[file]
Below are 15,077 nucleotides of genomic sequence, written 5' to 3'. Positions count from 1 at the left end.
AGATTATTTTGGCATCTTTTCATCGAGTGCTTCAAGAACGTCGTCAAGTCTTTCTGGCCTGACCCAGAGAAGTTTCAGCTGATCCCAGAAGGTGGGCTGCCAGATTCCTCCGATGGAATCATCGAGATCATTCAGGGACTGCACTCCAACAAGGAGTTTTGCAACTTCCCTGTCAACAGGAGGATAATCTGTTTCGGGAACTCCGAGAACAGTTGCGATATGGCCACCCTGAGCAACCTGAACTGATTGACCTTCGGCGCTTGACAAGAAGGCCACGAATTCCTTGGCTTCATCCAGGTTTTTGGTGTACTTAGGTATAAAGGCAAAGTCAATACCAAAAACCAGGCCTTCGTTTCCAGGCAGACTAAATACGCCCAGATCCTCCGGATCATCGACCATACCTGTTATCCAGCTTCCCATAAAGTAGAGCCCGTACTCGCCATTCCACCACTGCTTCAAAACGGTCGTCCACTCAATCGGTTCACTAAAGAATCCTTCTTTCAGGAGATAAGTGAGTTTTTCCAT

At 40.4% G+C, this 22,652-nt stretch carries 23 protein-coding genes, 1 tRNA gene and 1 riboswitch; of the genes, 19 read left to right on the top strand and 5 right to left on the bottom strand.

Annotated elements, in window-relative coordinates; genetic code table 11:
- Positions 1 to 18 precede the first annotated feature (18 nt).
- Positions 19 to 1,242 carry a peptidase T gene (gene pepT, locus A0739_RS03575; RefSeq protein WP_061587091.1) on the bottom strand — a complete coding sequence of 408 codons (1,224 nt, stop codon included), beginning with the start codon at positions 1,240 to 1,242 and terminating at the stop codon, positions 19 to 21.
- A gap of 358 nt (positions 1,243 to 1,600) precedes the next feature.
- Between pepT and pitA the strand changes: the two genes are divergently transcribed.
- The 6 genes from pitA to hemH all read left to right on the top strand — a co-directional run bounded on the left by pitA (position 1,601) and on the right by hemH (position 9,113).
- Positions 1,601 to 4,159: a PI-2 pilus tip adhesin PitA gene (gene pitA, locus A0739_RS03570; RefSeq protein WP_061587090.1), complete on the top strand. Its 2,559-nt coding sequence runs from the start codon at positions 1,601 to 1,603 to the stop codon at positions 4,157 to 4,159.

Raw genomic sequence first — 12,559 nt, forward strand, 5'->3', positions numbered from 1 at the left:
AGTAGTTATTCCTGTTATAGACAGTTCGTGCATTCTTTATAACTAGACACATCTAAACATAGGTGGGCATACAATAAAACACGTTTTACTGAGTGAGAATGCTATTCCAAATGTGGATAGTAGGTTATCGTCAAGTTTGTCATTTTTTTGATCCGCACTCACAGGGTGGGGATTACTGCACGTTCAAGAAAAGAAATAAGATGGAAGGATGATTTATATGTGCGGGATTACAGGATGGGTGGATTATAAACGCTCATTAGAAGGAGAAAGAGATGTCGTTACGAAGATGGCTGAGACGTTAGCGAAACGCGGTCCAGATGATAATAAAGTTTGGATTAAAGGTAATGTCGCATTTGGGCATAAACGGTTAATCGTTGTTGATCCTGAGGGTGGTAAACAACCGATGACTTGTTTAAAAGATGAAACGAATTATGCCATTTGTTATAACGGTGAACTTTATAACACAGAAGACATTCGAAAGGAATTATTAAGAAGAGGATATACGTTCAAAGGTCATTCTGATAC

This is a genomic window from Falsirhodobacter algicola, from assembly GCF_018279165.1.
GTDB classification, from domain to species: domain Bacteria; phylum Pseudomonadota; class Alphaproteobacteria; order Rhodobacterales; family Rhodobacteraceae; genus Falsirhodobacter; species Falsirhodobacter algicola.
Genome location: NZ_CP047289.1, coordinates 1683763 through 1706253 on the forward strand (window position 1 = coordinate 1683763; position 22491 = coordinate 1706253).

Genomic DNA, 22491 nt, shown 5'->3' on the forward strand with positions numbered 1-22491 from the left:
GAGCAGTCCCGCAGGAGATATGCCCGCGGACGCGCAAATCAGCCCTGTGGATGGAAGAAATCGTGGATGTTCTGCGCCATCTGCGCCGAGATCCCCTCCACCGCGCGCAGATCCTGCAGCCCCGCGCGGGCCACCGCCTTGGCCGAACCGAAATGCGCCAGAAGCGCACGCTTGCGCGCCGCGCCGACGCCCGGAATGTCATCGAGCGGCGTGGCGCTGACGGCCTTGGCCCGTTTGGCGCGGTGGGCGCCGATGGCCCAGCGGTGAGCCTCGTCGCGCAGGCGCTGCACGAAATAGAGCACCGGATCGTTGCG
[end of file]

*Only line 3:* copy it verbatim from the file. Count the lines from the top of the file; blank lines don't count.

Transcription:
At 40.4% G+C, this 22,652-nt stretch carries 23 protein-coding genes, 1 tRNA gene and 1 riboswitch; of the genes, 19 read left to right on the top strand and 5 right to left on the bottom strand.